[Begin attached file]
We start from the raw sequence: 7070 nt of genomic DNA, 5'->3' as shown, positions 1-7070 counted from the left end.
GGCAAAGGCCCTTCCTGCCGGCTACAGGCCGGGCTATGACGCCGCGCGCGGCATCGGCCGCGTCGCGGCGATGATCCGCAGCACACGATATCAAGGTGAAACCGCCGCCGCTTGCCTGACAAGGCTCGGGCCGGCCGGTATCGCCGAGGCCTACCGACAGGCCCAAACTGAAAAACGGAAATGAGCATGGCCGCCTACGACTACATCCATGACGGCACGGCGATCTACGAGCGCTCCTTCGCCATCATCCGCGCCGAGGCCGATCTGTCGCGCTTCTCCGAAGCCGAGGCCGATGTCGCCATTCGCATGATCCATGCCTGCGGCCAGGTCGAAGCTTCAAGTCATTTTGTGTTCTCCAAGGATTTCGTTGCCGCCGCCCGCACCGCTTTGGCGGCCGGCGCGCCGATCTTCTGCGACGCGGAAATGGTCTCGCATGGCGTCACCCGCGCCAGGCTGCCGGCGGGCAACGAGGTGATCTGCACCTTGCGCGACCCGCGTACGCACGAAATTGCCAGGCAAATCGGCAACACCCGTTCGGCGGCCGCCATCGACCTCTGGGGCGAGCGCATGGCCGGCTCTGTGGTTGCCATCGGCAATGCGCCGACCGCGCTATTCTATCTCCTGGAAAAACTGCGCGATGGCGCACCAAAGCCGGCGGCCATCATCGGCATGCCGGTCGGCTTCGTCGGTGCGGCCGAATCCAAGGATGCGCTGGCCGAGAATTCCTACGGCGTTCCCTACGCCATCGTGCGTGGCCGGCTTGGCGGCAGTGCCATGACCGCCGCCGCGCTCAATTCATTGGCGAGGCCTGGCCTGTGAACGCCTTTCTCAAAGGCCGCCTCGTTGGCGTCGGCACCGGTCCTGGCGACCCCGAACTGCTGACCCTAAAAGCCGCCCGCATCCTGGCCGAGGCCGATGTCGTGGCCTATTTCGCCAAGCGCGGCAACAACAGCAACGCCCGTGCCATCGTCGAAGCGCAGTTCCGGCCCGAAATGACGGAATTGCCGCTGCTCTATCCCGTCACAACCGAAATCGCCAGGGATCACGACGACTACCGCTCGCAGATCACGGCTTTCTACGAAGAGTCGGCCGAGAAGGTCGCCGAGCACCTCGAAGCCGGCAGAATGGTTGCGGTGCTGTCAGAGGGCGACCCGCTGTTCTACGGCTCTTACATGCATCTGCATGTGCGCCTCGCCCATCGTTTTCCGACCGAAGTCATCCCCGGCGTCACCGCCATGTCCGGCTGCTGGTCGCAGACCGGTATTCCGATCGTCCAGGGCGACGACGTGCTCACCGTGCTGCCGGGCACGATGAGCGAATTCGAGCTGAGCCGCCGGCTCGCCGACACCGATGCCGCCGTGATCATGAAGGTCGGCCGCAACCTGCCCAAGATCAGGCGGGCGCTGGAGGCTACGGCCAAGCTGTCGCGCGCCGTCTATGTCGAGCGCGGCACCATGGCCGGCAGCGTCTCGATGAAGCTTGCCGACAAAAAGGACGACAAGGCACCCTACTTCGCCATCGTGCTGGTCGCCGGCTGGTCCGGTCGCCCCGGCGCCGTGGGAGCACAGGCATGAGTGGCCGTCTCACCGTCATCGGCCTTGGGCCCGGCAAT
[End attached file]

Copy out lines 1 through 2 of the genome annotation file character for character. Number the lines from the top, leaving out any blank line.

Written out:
We start from the raw sequence: 7070 nt of genomic DNA, 5'->3' as shown, positions 1-7070 counted from the left end.
GGCAAAGGCCCTTCCTGCCGGCTACAGGCCGGGCTATGACGCCGCGCGCGGCATCGGCCGCGTCGCGGCGATGATCCGCAGCACACGATATCAAGGTGAAACCGCCGCCGCTTGCCTGACAAGGCTCGGGCCGGCCGGTATCGCCGAGGCCTACCGACAGGCCCAAACTGAAAAACGGAAATGAGCATGGCCGCCTACGACTACATCCATGACGGCACGGCGATCTACGAGCGCTCCTTCGCCATCATCCGCGCCGAGGCCGATCTGTCGCGCTTCTCCGAAGCCGAGGCCGATGTCGCCATTCGCATGATCCATGCCTGCGGCCAGGTCGAAGCTTCAAGTCATTTTGTGTTCTCCAAGGATTTCGTTGCCGCCGCCCGCACCGCTTTGGCGGCCGGCGCGCCGATCTTCTGCGACGCGGAAATGGTCTCGCATGGCGTCACCCGCGCCAGGCTGCCGGCGGGCAACGAGGTGATCTGCACCTTGCGCGACCCGCGTACGCACGAAATTGCCAGGCAAATCGGCAACACCCGTTCGGCGGCCGCCATCGACCTCTGGGGCGAGCGCATGGCCGGCTCTGTGGTTGCCATCGGCAATGCGCCGACCGCGCTATTCTATCTCCTGGAAAAACTGCGCGATGGCGCACCAAAGCCGGCGGCCATCATCGGCATGCCGGTCGGCTTCGTCGGTGCGGCCGAATCCAAGGATGCGCTGGCCGAGAATTCCTACGGCGTTCCCTACGCCATCGTGCGTGGCCGGCTTGGCGGCAGTGCCATGACCGCCGCCGCGCTCAATTCATTGGCGAGGCCTGGCCTGTGAACGCCTTTCTCAAAGGCCGCCTCGTTGGCGTCGGCACCGGTCCTGGCGACCCCGAACTGCTGACCCTAAAAGCCGCCCGCATCCTGGCCGAGGCCGATGTCGTGGCCTATTTCGCCAAGCGCGGCAACAACAGCAACGCCCGTGCCATCGTCGAAGCGCAGTTCCGGCCCGAAATGACGGAATTGCCGCTGCTCTATCCCGTCACAACCGAAATCGCCAGGGATCACGACGACTACCGCTCGCAGATCACGGCTTTCTACGAAGAGTCGGCCGAGAAGGTCGCCGAGCACCTCGAAGCCGGCAGAATGGTTGCGGTGCTGTCAGAGGGCGACCCGCTGTTCTACGGCTCTTACATGCATCTGCATGTGCGCCTCGCCCATCGTTTTCCGACCGAAGTCATCCCCGGCGTCACCGCCATGTCCGGCTGCTGGTCGCAGACCGGTATTCCGATCGTCCAGGGCGACGACGTGCTCACCGTGCTGCCGGGCACGATGAGCGAATTCGAGCTGAGCCGCCGGCTCGCCGACACCGATGCCGCCGTGATCATGAAGGTCGGCCGCAACCTGCCCAAGATCAGGCGGGCGCTGGAGGCTACGGCCAAGCTGTCGCGCGCCGTCTATGTCGAGCGCGGCACCATGGCCGGCAGCGTCTCGATGAAGCTTGCCGACAAAAAGGACGACAAGGCACCCTACTTCGCCATCGTGCTGGTCGCCGGCTGGTCCGGTCGCCCCGGCGCCGTGGGAGCACAGGCATGAGTGGCCGTCTCACCGTCATCGGCCTTGGGCCCGGCAAT